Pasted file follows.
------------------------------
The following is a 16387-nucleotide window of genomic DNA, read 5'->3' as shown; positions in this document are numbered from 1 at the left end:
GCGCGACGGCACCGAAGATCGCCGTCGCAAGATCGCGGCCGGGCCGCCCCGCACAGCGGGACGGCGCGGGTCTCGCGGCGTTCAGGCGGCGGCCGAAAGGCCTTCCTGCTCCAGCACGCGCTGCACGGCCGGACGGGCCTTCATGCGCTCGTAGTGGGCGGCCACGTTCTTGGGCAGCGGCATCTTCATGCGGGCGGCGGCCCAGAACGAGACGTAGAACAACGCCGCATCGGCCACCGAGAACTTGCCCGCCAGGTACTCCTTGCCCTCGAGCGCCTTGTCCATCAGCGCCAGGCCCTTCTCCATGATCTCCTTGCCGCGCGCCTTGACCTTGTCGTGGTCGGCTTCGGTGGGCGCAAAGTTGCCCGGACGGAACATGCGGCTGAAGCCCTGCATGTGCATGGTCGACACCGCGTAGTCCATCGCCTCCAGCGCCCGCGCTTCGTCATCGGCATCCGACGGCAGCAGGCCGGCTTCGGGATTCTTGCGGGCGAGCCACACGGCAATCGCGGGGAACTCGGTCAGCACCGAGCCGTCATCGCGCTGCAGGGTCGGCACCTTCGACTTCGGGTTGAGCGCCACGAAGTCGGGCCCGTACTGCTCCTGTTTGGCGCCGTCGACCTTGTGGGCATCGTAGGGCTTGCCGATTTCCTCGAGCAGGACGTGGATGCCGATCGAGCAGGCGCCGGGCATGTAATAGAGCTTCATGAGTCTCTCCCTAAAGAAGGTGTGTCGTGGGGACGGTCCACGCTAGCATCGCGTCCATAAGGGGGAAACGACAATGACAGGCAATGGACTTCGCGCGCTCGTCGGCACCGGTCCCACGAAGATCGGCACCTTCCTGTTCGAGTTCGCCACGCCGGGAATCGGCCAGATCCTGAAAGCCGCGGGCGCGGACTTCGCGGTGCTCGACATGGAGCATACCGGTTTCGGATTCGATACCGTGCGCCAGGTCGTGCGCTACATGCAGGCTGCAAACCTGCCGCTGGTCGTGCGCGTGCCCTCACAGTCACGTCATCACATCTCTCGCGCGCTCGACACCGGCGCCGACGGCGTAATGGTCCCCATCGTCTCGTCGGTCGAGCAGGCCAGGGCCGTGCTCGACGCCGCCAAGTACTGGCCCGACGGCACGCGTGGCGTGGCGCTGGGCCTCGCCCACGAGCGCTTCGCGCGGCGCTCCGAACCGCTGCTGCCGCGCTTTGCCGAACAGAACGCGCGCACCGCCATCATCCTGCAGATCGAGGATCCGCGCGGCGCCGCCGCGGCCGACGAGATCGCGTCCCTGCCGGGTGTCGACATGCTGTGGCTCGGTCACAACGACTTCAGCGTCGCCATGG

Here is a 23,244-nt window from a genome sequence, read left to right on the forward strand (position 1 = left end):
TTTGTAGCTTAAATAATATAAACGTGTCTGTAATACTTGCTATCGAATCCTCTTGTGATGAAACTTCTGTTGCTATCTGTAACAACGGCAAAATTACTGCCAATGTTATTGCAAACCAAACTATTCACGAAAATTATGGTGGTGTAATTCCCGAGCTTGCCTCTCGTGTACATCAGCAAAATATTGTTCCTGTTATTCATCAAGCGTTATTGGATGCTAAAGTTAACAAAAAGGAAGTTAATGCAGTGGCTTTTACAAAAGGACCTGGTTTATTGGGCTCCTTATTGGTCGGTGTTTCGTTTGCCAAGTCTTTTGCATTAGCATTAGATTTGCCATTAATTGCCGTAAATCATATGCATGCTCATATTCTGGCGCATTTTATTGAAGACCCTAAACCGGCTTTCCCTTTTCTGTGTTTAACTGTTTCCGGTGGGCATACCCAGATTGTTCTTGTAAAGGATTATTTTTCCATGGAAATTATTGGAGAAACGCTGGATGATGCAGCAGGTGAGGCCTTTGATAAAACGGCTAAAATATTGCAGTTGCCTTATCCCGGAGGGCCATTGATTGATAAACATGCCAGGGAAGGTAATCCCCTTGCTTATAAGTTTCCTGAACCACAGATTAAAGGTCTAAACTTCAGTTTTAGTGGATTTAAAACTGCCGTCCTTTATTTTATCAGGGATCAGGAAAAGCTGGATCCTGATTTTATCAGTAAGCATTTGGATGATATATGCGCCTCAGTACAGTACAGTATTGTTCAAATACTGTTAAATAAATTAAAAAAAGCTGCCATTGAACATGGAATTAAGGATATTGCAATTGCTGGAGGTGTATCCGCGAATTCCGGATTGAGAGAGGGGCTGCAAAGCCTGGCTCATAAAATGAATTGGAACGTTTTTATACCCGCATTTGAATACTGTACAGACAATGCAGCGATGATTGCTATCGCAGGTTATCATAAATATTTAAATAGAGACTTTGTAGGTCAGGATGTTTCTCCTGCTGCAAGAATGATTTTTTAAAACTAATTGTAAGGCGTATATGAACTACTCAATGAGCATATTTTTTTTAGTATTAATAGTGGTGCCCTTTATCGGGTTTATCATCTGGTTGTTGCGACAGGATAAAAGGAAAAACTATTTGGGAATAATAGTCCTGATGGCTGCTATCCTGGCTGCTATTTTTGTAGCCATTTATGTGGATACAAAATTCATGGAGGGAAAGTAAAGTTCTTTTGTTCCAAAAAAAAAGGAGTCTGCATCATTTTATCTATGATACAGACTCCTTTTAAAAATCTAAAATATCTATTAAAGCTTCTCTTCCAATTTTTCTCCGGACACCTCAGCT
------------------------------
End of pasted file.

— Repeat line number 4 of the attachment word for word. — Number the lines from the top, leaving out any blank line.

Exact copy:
TTTGTAGCTTAAATAATATAAACGTGTCTGTAATACTTGCTATCGAATCCTCTTGTGATGAAACTTCTGTTGCTATCTGTAACAACGGCAAAATTACTGCCAATGTTATTGCAAACCAAACTATTCACGAAAATTATGGTGGTGTAATTCCCGAGCTTGCCTCTCGTGTACATCAGCAAAATATTGTTCCTGTTATTCATCAAGCGTTATTGGATGCTAAAGTTAACAAAAAGGAAGTTAATGCAGTGGCTTTTACAAAAGGACCTGGTTTATTGGGCTCCTTATTGGTCGGTGTTTCGTTTGCCAAGTCTTTTGCATTAGCATTAGATTTGCCATTAATTGCCGTAAATCATATGCATGCTCATATTCTGGCGCATTTTATTGAAGACCCTAAACCGGCTTTCCCTTTTCTGTGTTTAACTGTTTCCGGTGGGCATACCCAGATTGTTCTTGTAAAGGATTATTTTTCCATGGAAATTATTGGAGAAACGCTGGATGATGCAGCAGGTGAGGCCTTTGATAAAACGGCTAAAATATTGCAGTTGCCTTATCCCGGAGGGCCATTGATTGATAAACATGCCAGGGAAGGTAATCCCCTTGCTTATAAGTTTCCTGAACCACAGATTAAAGGTCTAAACTTCAGTTTTAGTGGATTTAAAACTGCCGTCCTTTATTTTATCAGGGATCAGGAAAAGCTGGATCCTGATTTTATCAGTAAGCATTTGGATGATATATGCGCCTCAGTACAGTACAGTATTGTTCAAATACTGTTAAATAAATTAAAAAAAGCTGCCATTGAACATGGAATTAAGGATATTGCAATTGCTGGAGGTGTATCCGCGAATTCCGGATTGAGAGAGGGGCTGCAAAGCCTGGCTCATAAAATGAATTGGAACGTTTTTATACCCGCATTTGAATACTGTACAGACAATGCAGCGATGATTGCTATCGCAGGTTATCATAAATATTTAAATAGAGACTTTGTAGGTCAGGATGTTTCTCCTGCTGCAAGAATGATTTTTTAAAACTAATTGTAAGGCGTATATGAACTACTCAATGAGCATATTTTTTTTAGTATTAATAGTGGTGCCCTTTATCGGGTTTATCATCTGGTTGTTGCGACAGGATAAAAGGAAAAACTATTTGGGAATAATAGTCCTGATGGCTGCTATCCTGGCTGCTATTTTTGTAGCCATTTATGTGGATACAAAATTCATGGAGGGAAAGTAAAGTTCTTTTGTTCCAAAAAAAAAGGAGTCTGCATCATTTTATCTATGATACAGACTCCTTTTAAAAATCTAAAATATCTATTAAAGCTTCTCTTCCAATTTTTCTCCGGACACCTCAGCT